This system of control is bolstered further by the international donors (primarily the US and EU) who donate billions of dollars to Palestine via the PA. Again, these donations come with many strings designed to keep the Palestinians in check. There are numerous components to this, but the employment aid is key. As the President of the World Bank, James Wolfensohn put it – “Peace will only be assured in that area if you can get jobs for those people.” – in other words, if they are busy working, they won’t be busy resisting their oppressors.

This international aid has been used many times to subjugate the will of the Palestinian people to the ambitions of the US-Israel alliance and their backers. For example, when the democratic will of the Palestinian people resulted in Hamas winning the 2006 legislative elections, the contempt for Palestinian self-determination was again laid bare as international donors all but turned off the taps. Why? To voice their frustration over Hamas’ refusal to accept the terms laid down by foreign powers, namely the so-called “Quartet”.

The aid was again used as a tool to keep the Palestinian political elites divided in 2011 when Fateh and Hamas were threatening to form a unity government. Naturally, the US-Israel alliance would not allow for such democratic expressions of autonomy.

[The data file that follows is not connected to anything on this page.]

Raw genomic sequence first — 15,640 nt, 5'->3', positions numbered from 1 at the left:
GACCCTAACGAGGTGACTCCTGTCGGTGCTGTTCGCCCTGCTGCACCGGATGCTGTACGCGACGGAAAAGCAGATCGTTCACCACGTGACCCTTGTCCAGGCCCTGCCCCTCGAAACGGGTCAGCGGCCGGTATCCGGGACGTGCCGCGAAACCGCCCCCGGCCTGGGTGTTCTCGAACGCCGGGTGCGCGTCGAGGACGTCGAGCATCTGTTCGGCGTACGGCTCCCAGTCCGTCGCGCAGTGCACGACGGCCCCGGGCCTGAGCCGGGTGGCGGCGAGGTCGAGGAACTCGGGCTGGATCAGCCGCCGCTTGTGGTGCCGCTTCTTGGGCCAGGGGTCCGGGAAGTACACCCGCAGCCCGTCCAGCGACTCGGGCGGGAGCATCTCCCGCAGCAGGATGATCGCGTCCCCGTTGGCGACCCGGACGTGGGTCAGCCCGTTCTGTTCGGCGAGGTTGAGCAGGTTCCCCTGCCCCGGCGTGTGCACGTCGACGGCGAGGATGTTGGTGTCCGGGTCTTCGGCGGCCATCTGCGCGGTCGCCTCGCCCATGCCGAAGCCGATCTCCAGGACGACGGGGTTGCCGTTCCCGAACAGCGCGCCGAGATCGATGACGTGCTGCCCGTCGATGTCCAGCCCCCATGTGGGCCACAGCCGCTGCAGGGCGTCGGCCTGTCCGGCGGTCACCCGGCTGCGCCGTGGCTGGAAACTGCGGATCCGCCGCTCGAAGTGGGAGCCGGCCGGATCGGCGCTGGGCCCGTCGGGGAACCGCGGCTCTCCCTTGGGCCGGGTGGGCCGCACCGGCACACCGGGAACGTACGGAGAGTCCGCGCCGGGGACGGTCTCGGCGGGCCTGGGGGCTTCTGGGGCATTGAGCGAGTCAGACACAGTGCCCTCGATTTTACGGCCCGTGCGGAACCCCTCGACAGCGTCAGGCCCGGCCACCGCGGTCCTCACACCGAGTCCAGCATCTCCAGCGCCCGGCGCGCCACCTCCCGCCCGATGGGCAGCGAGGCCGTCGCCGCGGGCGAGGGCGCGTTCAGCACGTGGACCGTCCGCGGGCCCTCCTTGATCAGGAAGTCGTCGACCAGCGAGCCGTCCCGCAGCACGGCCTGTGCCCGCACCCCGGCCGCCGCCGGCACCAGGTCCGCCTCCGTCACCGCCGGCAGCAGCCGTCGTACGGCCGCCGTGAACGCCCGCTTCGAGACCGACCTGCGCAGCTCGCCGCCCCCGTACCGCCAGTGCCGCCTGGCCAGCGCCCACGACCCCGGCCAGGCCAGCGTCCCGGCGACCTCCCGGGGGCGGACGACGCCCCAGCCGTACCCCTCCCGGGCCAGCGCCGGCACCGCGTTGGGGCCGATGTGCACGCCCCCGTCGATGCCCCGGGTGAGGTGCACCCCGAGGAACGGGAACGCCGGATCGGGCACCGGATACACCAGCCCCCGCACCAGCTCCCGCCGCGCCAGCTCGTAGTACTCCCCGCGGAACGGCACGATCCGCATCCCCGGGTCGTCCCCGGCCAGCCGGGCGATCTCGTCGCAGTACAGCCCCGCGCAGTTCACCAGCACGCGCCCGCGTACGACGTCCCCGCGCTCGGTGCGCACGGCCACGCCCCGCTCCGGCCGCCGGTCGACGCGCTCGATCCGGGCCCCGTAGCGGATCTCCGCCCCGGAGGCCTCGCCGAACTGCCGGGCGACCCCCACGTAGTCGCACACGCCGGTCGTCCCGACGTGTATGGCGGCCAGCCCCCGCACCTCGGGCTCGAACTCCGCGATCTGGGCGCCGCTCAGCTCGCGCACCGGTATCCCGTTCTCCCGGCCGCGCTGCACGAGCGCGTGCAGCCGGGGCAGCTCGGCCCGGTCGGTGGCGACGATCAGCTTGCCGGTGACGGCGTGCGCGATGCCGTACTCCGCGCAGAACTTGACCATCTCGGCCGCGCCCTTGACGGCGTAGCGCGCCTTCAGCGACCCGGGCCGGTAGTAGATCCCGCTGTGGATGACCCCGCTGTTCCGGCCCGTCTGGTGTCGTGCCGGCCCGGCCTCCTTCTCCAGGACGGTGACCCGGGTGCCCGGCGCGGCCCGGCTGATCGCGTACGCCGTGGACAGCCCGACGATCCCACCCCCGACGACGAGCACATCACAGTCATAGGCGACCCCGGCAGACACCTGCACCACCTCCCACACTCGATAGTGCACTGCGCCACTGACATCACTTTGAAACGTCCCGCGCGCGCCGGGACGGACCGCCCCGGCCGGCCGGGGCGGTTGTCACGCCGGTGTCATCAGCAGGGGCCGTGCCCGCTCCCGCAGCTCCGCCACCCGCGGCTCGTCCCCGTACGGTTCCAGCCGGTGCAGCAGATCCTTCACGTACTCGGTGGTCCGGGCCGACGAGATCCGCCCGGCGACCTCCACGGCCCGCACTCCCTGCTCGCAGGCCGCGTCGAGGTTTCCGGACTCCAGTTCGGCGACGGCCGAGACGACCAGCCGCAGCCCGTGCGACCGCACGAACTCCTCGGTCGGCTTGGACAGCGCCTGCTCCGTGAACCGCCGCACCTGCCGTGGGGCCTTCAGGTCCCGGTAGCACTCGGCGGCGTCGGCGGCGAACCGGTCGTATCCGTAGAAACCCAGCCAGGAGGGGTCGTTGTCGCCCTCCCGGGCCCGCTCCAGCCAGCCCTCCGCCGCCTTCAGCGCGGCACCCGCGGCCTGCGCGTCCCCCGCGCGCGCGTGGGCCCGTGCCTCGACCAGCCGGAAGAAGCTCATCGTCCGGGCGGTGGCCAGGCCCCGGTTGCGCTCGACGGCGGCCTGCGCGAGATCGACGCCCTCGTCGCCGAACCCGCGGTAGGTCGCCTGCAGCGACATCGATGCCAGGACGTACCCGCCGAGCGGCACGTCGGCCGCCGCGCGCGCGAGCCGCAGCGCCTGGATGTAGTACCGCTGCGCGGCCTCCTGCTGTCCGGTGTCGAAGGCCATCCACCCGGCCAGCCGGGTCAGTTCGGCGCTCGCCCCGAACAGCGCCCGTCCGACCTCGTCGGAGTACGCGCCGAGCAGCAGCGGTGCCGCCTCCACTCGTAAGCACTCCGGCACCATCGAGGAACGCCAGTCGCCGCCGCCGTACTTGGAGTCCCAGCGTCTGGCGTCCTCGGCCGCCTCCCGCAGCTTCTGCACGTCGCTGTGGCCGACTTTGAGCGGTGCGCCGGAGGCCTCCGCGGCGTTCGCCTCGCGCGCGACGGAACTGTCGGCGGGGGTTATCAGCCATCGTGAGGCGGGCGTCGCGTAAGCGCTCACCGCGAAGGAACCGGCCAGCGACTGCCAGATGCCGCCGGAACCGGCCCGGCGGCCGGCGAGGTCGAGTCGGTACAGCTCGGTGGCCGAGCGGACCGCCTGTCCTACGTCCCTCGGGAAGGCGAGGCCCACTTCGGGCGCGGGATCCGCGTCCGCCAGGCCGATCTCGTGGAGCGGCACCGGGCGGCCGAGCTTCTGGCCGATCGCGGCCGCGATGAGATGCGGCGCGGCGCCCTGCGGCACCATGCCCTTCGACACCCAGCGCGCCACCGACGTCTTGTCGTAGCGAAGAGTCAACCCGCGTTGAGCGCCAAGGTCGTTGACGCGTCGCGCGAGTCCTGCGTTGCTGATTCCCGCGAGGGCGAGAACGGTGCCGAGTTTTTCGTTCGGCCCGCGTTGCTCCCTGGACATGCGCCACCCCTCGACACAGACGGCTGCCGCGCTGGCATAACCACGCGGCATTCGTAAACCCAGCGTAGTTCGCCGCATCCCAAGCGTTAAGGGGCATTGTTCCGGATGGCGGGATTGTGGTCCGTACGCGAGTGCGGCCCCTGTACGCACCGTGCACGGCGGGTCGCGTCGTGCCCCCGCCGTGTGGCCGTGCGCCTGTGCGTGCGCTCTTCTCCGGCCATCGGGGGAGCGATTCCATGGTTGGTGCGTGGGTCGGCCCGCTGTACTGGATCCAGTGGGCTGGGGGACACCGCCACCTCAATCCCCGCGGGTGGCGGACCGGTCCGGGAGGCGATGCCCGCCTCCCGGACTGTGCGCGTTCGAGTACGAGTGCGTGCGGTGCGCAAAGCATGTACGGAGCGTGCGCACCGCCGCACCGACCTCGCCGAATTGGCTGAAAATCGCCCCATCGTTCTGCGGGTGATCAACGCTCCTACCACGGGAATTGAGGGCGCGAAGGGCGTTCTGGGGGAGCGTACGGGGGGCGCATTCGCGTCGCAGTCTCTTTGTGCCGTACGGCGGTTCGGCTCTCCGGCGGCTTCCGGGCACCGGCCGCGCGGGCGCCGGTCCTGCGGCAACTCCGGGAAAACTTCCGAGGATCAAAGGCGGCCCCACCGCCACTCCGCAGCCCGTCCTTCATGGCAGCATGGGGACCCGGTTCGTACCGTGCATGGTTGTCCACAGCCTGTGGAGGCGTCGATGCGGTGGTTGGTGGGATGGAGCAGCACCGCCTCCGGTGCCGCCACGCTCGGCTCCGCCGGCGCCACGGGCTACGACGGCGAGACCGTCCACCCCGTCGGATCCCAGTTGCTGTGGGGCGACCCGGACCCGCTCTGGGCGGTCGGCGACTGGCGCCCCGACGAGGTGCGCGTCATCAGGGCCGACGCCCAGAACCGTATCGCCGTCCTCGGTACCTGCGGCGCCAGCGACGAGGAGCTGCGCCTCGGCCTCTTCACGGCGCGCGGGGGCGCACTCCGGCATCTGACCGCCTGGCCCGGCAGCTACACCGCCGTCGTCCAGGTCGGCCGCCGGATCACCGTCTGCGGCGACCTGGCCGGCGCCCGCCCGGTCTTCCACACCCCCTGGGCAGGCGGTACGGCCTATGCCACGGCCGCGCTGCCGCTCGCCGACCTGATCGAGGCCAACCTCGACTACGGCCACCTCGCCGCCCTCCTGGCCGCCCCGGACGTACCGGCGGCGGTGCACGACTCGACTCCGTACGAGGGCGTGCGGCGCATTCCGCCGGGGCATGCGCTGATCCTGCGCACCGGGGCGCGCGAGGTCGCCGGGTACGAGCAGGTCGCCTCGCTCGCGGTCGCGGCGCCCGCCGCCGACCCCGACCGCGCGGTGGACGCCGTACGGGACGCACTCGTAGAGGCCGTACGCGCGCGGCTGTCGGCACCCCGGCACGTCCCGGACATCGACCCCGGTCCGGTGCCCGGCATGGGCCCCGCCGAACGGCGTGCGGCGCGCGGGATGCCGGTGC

Palestinians have allowed these structures to take hold in their country. Whilst most of the population have accepted them out of fear, desperation and poverty, the political and capitalist elites have done so purely to cement their own positions of power and privilege. International aid is the single biggest driving force in the Palestinian economy, and the single most effective form of non-violent control. Palestinians are suckling at the teat of occupation, and have become dependent on the very structures used to oppress them. This renders resistance useless.

This isn’t the case across the board, naturally. The embers of principled, intelligent resistance still glow brightly. There are many Individuals in Palestine and the diaspora, grass roots and intelligentsia, who recognise the poisonous nature of these systems of control in much the same way as did the late Edward Said. Alrowwad Theater, in Aida, for example – refuses to compromise on its message, teaching children to cling to their rights in the face of Israeli oppression – and in doing so, forgoes much needed funding. The embers of principled, intelligent resistance are there. They need oxygen. Instead they are smothered by uncritical support for the more popular and, it has to be said, less effective modes of resistance.

If this is the criticism levelled, what would a remedy look like? Well, there are no easy remedies. The only remedy is to disband the PA and force Israel to run its own occupation at its own (social and economic) cost and accept the hardship as the price of resisting occupation. The simple act of doing this would likely cause such instability as to force Israel to call up reservists to police the West Bank, at considerable cost to the Israeli economy.

Attacking the Israeli economy via BDS is slow and cumbersome at best, and is, in my mind, counterproductive insomuch as it feeds the siege mentality and hardens nationalistic sentiment. Causing mobilisation of reservists is unsettling, abrupt, and acutely expensive, yet this isn’t looked at as an option.

Ultimately, this is a question for Palestinians, but if history was to give us any pointers, I believe they would boil down to this:

Dissolve the systems of control.
Do not collaborate.
Engage in mass, nonviolent resistance.